Even as one S.C. lawmaker is proposing a raise for Palmetto State legislators, a new study is throwing cold water on the idea that paying lawmakers more will increase the number of lower-income legislators.
The Duke University study found higher legislative pay does not mean more blue-collar candidates win elections. In fact, the study found states that pay lawmakers more still have legislatures dominated by white-collar professionals.
“Reformers argue higher pay ... would have the benefit of increasing economic diversity in our political institutions,” said Nicholas Carnes, assistant professor at Duke’s Sanford School of Public Policy “Our research shows this isn’t true.”
In December, state Rep. John King, D-York, prefiled legislation that would let voters decide whether to increase the annual salary of S.C. legislators to $42,830 a year from $10,400.
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A funeral home director, King argues the change is necessary because “we won’t get the best and brightest minds in South Carolina because those people have to take care of their families.”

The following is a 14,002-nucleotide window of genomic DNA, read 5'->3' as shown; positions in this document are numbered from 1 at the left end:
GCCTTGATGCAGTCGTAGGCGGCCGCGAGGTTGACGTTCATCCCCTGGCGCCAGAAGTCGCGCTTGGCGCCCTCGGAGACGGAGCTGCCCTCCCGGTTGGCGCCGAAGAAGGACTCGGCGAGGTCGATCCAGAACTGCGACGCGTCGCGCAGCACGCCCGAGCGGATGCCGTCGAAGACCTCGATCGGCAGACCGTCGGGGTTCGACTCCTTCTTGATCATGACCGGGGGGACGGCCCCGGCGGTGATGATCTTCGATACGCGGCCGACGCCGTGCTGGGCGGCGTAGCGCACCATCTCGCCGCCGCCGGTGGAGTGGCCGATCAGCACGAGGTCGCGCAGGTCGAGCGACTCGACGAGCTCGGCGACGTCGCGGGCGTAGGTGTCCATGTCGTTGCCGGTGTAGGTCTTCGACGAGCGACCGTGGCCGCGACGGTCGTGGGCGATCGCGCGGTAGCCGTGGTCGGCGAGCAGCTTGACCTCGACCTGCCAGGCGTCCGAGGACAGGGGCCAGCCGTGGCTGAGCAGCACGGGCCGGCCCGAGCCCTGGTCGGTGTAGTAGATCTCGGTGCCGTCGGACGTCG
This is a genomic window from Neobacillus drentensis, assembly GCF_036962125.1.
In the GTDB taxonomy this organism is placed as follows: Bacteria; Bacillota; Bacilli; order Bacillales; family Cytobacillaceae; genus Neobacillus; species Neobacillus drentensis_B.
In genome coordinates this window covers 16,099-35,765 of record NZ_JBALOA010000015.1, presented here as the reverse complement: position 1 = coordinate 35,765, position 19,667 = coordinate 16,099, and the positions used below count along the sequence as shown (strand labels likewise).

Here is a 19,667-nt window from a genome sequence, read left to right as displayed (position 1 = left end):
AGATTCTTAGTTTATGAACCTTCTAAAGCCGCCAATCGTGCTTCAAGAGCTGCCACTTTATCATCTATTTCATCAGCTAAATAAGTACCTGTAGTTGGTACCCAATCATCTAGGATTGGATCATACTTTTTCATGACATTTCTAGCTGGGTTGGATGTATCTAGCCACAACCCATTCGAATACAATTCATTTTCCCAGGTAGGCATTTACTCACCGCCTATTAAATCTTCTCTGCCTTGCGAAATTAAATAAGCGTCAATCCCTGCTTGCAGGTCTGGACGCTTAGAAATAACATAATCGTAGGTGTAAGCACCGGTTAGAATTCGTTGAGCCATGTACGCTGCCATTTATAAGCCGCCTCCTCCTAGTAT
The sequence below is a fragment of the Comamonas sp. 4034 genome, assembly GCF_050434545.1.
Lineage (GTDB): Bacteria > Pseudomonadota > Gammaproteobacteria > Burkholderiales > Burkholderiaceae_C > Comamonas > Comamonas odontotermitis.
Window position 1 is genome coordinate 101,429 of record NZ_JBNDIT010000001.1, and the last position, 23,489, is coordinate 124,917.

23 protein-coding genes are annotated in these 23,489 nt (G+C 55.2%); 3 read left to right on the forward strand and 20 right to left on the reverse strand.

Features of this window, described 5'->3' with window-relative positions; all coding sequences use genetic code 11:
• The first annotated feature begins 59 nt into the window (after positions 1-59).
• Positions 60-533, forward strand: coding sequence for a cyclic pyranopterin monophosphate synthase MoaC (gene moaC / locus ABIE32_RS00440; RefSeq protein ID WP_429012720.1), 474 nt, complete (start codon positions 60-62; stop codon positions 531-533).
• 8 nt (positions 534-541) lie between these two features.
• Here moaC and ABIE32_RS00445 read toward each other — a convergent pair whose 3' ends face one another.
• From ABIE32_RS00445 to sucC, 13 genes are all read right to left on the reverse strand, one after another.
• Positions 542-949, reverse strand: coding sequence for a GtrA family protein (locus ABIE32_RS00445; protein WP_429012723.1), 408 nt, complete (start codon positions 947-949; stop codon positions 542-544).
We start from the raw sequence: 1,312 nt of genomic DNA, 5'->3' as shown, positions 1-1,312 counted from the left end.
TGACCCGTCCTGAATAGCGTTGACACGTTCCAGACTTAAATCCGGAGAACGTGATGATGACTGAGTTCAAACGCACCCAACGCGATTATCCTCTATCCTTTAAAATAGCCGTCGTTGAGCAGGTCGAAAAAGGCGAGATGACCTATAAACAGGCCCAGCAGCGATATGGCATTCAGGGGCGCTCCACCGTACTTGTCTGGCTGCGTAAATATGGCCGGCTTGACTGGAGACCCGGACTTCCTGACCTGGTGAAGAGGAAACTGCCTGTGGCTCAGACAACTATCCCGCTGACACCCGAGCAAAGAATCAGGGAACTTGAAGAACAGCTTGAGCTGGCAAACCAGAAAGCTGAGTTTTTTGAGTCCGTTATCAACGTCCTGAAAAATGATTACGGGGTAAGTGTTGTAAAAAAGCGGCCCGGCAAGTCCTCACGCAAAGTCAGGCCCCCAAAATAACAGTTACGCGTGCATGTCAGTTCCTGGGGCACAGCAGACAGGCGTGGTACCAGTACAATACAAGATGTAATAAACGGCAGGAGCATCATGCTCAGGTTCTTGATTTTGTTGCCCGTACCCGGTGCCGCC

What reformers overlook is the extraordinary cost of campaigning – in money, time and energy, Duke’s Carnes said.
“Running for office takes months and months,” Carnes said. “Candidates have to attend dozens of public events and get educated about different issues. They have to make campaigning a full-time job, and that is the barrier that keeps out people who are not wealthy. If you would lose your home while campaigning, it doesn’t matter whether the job – if you win -- offers $10,000 or $80,000.”
The study found the number of former blue-collar workers holding elected state offices was lowest (about 2 percent, on average) in states paying the highest salaries, and highest (about 7 percent) in states that pay the least.
Just 2 percent of congressional seats and 3 percent of state legislative seats are held by people who worked in manual labor or the service industry before getting into politics, the study says.